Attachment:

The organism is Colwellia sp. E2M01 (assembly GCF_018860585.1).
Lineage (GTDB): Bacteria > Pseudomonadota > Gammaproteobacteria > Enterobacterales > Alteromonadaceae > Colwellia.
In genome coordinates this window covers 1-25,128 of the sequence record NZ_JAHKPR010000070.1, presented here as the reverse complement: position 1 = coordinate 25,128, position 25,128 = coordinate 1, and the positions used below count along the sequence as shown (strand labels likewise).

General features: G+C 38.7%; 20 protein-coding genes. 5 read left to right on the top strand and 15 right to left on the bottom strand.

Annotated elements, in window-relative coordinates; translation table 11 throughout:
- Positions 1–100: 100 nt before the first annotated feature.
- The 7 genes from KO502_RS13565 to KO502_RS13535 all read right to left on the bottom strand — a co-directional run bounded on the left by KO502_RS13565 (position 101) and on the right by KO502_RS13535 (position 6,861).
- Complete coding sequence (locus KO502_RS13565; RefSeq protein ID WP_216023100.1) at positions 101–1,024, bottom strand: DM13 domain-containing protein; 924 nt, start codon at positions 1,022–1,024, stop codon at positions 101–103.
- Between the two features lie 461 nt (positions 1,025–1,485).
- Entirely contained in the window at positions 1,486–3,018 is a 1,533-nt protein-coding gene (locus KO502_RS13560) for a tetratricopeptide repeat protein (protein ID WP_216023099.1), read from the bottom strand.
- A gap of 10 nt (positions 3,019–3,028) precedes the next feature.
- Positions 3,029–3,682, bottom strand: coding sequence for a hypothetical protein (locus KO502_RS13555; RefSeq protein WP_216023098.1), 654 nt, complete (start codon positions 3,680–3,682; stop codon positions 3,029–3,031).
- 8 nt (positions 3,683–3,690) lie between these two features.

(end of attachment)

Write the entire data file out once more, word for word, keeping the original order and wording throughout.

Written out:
The organism is Colwellia sp. E2M01 (assembly GCF_018860585.1).
Lineage (GTDB): Bacteria > Pseudomonadota > Gammaproteobacteria > Enterobacterales > Alteromonadaceae > Colwellia.
In genome coordinates this window covers 1-25,128 of the sequence record NZ_JAHKPR010000070.1, presented here as the reverse complement: position 1 = coordinate 25,128, position 25,128 = coordinate 1, and the positions used below count along the sequence as shown (strand labels likewise).

General features: G+C 38.7%; 20 protein-coding genes. 5 read left to right on the top strand and 15 right to left on the bottom strand.

Annotated elements, in window-relative coordinates; translation table 11 throughout:
- Positions 1–100: 100 nt before the first annotated feature.
- The 7 genes from KO502_RS13565 to KO502_RS13535 all read right to left on the bottom strand — a co-directional run bounded on the left by KO502_RS13565 (position 101) and on the right by KO502_RS13535 (position 6,861).
- Complete coding sequence (locus KO502_RS13565; RefSeq protein ID WP_216023100.1) at positions 101–1,024, bottom strand: DM13 domain-containing protein; 924 nt, start codon at positions 1,022–1,024, stop codon at positions 101–103.
- Between the two features lie 461 nt (positions 1,025–1,485).
- Entirely contained in the window at positions 1,486–3,018 is a 1,533-nt protein-coding gene (locus KO502_RS13560) for a tetratricopeptide repeat protein (protein ID WP_216023099.1), read from the bottom strand.
- A gap of 10 nt (positions 3,019–3,028) precedes the next feature.
- Positions 3,029–3,682, bottom strand: coding sequence for a hypothetical protein (locus KO502_RS13555; RefSeq protein WP_216023098.1), 654 nt, complete (start codon positions 3,680–3,682; stop codon positions 3,029–3,031).
- 8 nt (positions 3,683–3,690) lie between these two features.